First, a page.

After the destruction of the temple and the Babylonian captivity, certain Jews returned from Babylon with Ezra. Under his leadership and God’s instruction, a new temple was built. When the foundation had been laid, a celebration was made, giving thanks to the God of Israel.
Some of the people there in Jerusalem had seen Solomon’s temple before its destruction. When they saw the foundation of the new temple, they wept. The new temple was much smaller and not as grandiose, however, it was still a special place for the people to come and worship God. The air was filled with thanksgiving as well as weeping that day.
Some of the people lost sight of the joy that the day was supposed to contain. The smaller temple did not affect who God was, He was and is a God who is good and whose mercy endures forever. Sometimes it is easy to miss the blessings God gives and to be thankful, when our eyes are focused on the wrong thing. Colossians 3:1-2 encourages one to have a heavenly perspective, seeking and setting one’s mind on things above.
Anna: Thankfulness for the Redeemer
“And she coming in that instant gave thanks likewise unto the Lord, and spake of him to all them that looked for redemption in Jerusalem” (Luke 2:38).
Israel waited for the Messiah for many years. However, it wasn’t until the time was right that God sent His Son, born of a virgin, to be the Savior of the world (Galatians 4:4). Eight days after Jesus’ birth, he was dedicated at the temple. Anna was a prophetess who stayed in the temple serving night and day with fasting and prayers. She had been married for seven years, and widowed for the remainder of her eighty-four years. She recognized Jesus as the Savior in the temple that day and gave thanks to God.
Anna could have become bitter when her husband died, but instead she poured herself into the Lord’s service. She spent her days and nights in frequent prayer. Her heart was set on the things of the Lord, and the Lord rewarded her with a sight of the long-awaited Messiah. She didn’t keep this news to herself, but boldly shared it with those who also were waiting for the Redeemer. This Redeemer has come to take away the sins of the world. Are you looking to Him for your salvation? Have you stopped today to thank Him for what He has done?
The Samaritan Leper: Thankfulness for Restoration
“And one of them, when he saw that he was healed, turned back, and with a loud voice glorified God, And fell down on his face at his feet, giving him thanks: and he was a Samaritan” (Luke 17:15-16).
One day as Jesus was on His way to Jerusalem, he met ten men with the dreaded disease of leprosy. The communicable nature of this disease kept them at a distance from their friends and family. They were outcasts, forced to live in their misery until death would overcome them.
As Jesus passed by, they raised their voices saying, “Jesus, Master, have mercy on us!” Jesus told them to show themselves to the priests. The Law of Moses required a person who thought they had the disease of leprosy to show themselves to the priests. If it was confirmed, they had to live as an outcast. If a person thought they had been healed, they had to receive confirmation of healing also after showing themselves to the priest.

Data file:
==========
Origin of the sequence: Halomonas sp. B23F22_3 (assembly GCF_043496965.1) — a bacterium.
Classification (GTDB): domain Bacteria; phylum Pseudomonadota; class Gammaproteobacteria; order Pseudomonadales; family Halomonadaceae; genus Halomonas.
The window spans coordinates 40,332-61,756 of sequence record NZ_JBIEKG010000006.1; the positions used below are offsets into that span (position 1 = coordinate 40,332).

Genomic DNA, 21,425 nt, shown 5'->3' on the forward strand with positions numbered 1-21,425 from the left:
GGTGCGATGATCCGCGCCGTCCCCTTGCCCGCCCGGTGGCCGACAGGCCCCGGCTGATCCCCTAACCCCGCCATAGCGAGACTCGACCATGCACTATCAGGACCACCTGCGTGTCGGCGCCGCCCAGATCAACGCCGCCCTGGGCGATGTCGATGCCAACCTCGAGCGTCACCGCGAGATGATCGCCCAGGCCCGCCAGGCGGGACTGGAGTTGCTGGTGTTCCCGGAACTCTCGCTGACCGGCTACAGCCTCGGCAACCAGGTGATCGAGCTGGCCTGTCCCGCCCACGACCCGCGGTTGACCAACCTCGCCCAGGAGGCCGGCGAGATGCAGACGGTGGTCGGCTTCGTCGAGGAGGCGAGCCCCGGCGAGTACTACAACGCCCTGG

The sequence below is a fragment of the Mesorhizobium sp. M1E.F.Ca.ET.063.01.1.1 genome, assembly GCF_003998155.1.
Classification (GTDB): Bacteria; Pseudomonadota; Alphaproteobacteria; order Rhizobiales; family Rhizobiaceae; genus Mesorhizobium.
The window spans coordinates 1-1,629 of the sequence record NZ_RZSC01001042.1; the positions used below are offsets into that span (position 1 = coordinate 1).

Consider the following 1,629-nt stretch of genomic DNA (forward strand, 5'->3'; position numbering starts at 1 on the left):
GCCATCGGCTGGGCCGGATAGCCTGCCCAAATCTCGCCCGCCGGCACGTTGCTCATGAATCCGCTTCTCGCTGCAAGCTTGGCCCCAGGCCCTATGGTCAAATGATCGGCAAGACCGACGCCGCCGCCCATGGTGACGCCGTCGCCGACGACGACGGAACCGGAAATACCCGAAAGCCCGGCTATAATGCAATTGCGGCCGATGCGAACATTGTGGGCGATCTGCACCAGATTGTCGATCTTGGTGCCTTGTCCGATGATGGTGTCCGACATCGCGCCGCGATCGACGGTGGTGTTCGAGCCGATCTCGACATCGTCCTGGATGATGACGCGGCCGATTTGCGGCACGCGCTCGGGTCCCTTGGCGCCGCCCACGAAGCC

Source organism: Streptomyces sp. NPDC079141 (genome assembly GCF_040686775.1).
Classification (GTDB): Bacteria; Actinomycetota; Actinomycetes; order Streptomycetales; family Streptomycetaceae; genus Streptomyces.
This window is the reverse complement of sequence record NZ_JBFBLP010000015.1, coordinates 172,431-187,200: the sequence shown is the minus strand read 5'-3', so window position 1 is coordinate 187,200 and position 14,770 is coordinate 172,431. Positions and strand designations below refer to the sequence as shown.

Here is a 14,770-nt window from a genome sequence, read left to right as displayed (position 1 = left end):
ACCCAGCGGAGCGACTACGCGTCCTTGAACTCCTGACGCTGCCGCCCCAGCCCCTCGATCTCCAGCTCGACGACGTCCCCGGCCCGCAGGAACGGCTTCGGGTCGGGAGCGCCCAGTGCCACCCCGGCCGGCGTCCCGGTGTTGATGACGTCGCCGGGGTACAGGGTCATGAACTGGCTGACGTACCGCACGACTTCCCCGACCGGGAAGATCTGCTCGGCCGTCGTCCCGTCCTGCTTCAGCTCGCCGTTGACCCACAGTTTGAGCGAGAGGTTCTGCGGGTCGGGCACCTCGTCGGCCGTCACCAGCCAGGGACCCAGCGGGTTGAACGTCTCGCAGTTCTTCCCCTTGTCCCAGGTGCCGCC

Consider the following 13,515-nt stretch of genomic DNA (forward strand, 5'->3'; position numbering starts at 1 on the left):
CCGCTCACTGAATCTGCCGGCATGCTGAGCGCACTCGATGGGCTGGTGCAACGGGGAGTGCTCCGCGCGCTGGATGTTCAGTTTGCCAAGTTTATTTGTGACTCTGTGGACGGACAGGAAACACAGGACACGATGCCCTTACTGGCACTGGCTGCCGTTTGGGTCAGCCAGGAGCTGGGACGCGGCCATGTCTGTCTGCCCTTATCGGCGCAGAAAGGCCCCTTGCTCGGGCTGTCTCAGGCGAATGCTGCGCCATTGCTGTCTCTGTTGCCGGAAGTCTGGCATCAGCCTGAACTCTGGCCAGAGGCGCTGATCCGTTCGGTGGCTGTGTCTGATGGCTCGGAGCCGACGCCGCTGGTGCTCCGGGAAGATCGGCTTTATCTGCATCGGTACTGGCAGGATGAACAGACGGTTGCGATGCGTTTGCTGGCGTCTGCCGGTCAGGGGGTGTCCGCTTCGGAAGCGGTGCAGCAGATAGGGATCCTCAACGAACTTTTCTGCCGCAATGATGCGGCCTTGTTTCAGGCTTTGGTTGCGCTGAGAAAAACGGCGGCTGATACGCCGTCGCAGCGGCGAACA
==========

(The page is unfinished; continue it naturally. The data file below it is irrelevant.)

Scripture says that as they were going, they were cleansed. The lepers had to obey Jesus in faith. One of the lepers, after seeing that he had been healed, turned back to thank Jesus, glorifying God in a loud voice. The former leper fell down at Jesus feet in thanksgiving and worship. This leper was not even a Jew, but an outcast Samaritan. All ten were healed, but only one returned to say thank you
We live in world in which thankfulness is forgotten. How often do you say thank you, first to the Lord for the good gifts He has given, and to others who give a kind word or perform an act of kindness?
Paul: Thankfulness for Recipients
Throughout the New Testament, there are many references of Paul giving thanks. Paul often gave thanks for or on behalf of his companions and the churches to whom he wrote letters. For example, Paul gave thanks for the Roman’s faith which was heard of throughout the whole world (Romans 1:8). For the Philippians, Paul thanked God upon every remembrance of them (Philippians 1:3). The Thessalonians received the Word of God as divine rather than man-made (1 Thessalonians 2:13) and their faith grew exceedingly and love toward one another abounded (2 Thessalonians 1:3). Paul was thankful for the Lord’s work in individual’s lives.
Paul understood the importance of praying for others. It was in these prayers that he gave thanks for these people and the Lord’s work in their lives. How often do we pray for others? How often do we give thanks for them or what the Lord is doing in them?
What Did You Learn?
We have looked at several examples of thanksgiving and only scratched the surface of what the Scripture has to say on the topic. If you have any questions or comments, feel free to leave a note below.